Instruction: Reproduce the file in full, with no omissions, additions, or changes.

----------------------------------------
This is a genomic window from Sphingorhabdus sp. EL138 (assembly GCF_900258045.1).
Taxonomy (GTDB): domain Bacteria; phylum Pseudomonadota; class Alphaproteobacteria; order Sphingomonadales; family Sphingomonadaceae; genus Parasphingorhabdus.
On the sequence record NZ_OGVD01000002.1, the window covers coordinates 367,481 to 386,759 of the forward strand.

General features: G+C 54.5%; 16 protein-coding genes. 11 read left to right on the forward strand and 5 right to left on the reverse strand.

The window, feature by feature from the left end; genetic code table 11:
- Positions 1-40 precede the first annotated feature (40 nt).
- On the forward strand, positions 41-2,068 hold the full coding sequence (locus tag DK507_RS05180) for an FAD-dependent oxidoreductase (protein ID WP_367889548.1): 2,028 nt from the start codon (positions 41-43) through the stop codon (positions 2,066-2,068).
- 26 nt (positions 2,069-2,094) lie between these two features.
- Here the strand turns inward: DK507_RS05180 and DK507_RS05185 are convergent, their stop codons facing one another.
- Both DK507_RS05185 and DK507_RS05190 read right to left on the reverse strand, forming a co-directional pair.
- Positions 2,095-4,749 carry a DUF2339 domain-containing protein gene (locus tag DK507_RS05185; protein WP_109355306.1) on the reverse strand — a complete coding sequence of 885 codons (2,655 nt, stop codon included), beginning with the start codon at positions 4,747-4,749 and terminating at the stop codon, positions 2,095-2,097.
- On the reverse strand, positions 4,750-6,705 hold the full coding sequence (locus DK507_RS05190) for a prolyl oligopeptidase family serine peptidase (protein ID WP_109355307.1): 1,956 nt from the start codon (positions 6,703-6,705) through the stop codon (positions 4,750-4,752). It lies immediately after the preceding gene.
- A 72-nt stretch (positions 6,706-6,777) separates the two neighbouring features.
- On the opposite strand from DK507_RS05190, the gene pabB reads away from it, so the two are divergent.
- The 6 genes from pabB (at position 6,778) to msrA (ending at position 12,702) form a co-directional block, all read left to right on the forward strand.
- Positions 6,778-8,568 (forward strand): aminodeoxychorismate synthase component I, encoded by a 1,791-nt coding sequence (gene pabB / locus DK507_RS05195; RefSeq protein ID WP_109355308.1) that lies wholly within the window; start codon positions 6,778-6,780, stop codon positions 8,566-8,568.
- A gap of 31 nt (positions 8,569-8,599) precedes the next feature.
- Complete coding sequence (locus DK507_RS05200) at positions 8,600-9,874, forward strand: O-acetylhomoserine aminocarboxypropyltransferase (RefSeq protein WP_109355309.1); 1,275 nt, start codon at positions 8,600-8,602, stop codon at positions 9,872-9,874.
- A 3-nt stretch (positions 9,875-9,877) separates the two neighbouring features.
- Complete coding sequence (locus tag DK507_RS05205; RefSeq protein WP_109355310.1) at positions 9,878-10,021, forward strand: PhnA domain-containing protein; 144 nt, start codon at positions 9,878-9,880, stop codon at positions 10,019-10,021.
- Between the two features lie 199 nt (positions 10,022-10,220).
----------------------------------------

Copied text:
This is a genomic window from Sphingorhabdus sp. EL138 (assembly GCF_900258045.1).
Taxonomy (GTDB): domain Bacteria; phylum Pseudomonadota; class Alphaproteobacteria; order Sphingomonadales; family Sphingomonadaceae; genus Parasphingorhabdus.
On the sequence record NZ_OGVD01000002.1, the window covers coordinates 367,481 to 386,759 of the forward strand.

General features: G+C 54.5%; 16 protein-coding genes. 11 read left to right on the forward strand and 5 right to left on the reverse strand.

The window, feature by feature from the left end; genetic code table 11:
- Positions 1-40 precede the first annotated feature (40 nt).
- On the forward strand, positions 41-2,068 hold the full coding sequence (locus tag DK507_RS05180) for an FAD-dependent oxidoreductase (protein ID WP_367889548.1): 2,028 nt from the start codon (positions 41-43) through the stop codon (positions 2,066-2,068).
- 26 nt (positions 2,069-2,094) lie between these two features.
- Here the strand turns inward: DK507_RS05180 and DK507_RS05185 are convergent, their stop codons facing one another.
- Both DK507_RS05185 and DK507_RS05190 read right to left on the reverse strand, forming a co-directional pair.
- Positions 2,095-4,749 carry a DUF2339 domain-containing protein gene (locus tag DK507_RS05185; protein WP_109355306.1) on the reverse strand — a complete coding sequence of 885 codons (2,655 nt, stop codon included), beginning with the start codon at positions 4,747-4,749 and terminating at the stop codon, positions 2,095-2,097.
- On the reverse strand, positions 4,750-6,705 hold the full coding sequence (locus DK507_RS05190) for a prolyl oligopeptidase family serine peptidase (protein ID WP_109355307.1): 1,956 nt from the start codon (positions 6,703-6,705) through the stop codon (positions 4,750-4,752). It lies immediately after the preceding gene.
- A 72-nt stretch (positions 6,706-6,777) separates the two neighbouring features.
- On the opposite strand from DK507_RS05190, the gene pabB reads away from it, so the two are divergent.
- The 6 genes from pabB (at position 6,778) to msrA (ending at position 12,702) form a co-directional block, all read left to right on the forward strand.
- Positions 6,778-8,568 (forward strand): aminodeoxychorismate synthase component I, encoded by a 1,791-nt coding sequence (gene pabB / locus DK507_RS05195; RefSeq protein ID WP_109355308.1) that lies wholly within the window; start codon positions 6,778-6,780, stop codon positions 8,566-8,568.
- A gap of 31 nt (positions 8,569-8,599) precedes the next feature.
- Complete coding sequence (locus DK507_RS05200) at positions 8,600-9,874, forward strand: O-acetylhomoserine aminocarboxypropyltransferase (RefSeq protein WP_109355309.1); 1,275 nt, start codon at positions 8,600-8,602, stop codon at positions 9,872-9,874.
- A 3-nt stretch (positions 9,875-9,877) separates the two neighbouring features.
- Complete coding sequence (locus tag DK507_RS05205; RefSeq protein WP_109355310.1) at positions 9,878-10,021, forward strand: PhnA domain-containing protein; 144 nt, start codon at positions 9,878-9,880, stop codon at positions 10,019-10,021.
- Between the two features lie 199 nt (positions 10,022-10,220).